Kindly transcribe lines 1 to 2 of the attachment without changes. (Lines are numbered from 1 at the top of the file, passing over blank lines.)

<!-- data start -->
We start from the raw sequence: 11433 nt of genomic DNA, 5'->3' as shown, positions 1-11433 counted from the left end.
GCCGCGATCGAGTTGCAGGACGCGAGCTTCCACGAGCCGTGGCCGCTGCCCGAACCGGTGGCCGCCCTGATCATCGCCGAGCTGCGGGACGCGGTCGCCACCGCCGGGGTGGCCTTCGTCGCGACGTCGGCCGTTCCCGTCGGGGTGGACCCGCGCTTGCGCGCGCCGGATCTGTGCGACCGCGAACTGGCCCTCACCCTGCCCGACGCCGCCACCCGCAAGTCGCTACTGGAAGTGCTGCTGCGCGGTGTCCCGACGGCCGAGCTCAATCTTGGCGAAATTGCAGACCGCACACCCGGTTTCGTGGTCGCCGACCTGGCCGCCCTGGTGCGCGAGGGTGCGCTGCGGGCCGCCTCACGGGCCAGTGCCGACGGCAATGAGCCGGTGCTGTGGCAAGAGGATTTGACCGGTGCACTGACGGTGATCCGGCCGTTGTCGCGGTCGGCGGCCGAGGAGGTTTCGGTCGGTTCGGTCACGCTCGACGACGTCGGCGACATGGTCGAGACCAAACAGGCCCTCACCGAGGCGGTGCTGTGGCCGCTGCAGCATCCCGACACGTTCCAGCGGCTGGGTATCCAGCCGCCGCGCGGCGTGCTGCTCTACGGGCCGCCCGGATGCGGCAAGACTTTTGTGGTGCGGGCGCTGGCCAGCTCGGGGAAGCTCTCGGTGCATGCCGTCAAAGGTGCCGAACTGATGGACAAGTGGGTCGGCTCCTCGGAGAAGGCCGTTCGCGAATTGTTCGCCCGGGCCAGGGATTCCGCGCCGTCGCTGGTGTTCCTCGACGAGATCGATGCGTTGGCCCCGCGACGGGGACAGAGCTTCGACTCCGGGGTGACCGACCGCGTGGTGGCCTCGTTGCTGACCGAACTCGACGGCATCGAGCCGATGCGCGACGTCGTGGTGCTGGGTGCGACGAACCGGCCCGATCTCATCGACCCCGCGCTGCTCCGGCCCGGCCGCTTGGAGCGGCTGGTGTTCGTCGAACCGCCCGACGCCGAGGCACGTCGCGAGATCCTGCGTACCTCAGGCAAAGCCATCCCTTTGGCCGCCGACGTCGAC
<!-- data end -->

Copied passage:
We start from the raw sequence: 11433 nt of genomic DNA, 5'->3' as shown, positions 1-11433 counted from the left end.
GCCGCGATCGAGTTGCAGGACGCGAGCTTCCACGAGCCGTGGCCGCTGCCCGAACCGGTGGCCGCCCTGATCATCGCCGAGCTGCGGGACGCGGTCGCCACCGCCGGGGTGGCCTTCGTCGCGACGTCGGCCGTTCCCGTCGGGGTGGACCCGCGCTTGCGCGCGCCGGATCTGTGCGACCGCGAACTGGCCCTCACCCTGCCCGACGCCGCCACCCGCAAGTCGCTACTGGAAGTGCTGCTGCGCGGTGTCCCGACGGCCGAGCTCAATCTTGGCGAAATTGCAGACCGCACACCCGGTTTCGTGGTCGCCGACCTGGCCGCCCTGGTGCGCGAGGGTGCGCTGCGGGCCGCCTCACGGGCCAGTGCCGACGGCAATGAGCCGGTGCTGTGGCAAGAGGATTTGACCGGTGCACTGACGGTGATCCGGCCGTTGTCGCGGTCGGCGGCCGAGGAGGTTTCGGTCGGTTCGGTCACGCTCGACGACGTCGGCGACATGGTCGAGACCAAACAGGCCCTCACCGAGGCGGTGCTGTGGCCGCTGCAGCATCCCGACACGTTCCAGCGGCTGGGTATCCAGCCGCCGCGCGGCGTGCTGCTCTACGGGCCGCCCGGATGCGGCAAGACTTTTGTGGTGCGGGCGCTGGCCAGCTCGGGGAAGCTCTCGGTGCATGCCGTCAAAGGTGCCGAACTGATGGACAAGTGGGTCGGCTCCTCGGAGAAGGCCGTTCGCGAATTGTTCGCCCGGGCCAGGGATTCCGCGCCGTCGCTGGTGTTCCTCGACGAGATCGATGCGTTGGCCCCGCGACGGGGACAGAGCTTCGACTCCGGGGTGACCGACCGCGTGGTGGCCTCGTTGCTGACCGAACTCGACGGCATCGAGCCGATGCGCGACGTCGTGGTGCTGGGTGCGACGAACCGGCCCGATCTCATCGACCCCGCGCTGCTCCGGCCCGGCCGCTTGGAGCGGCTGGTGTTCGTCGAACCGCCCGACGCCGAGGCACGTCGCGAGATCCTGCGTACCTCAGGCAAAGCCATCCCTTTGGCCGCCGACGTCGAC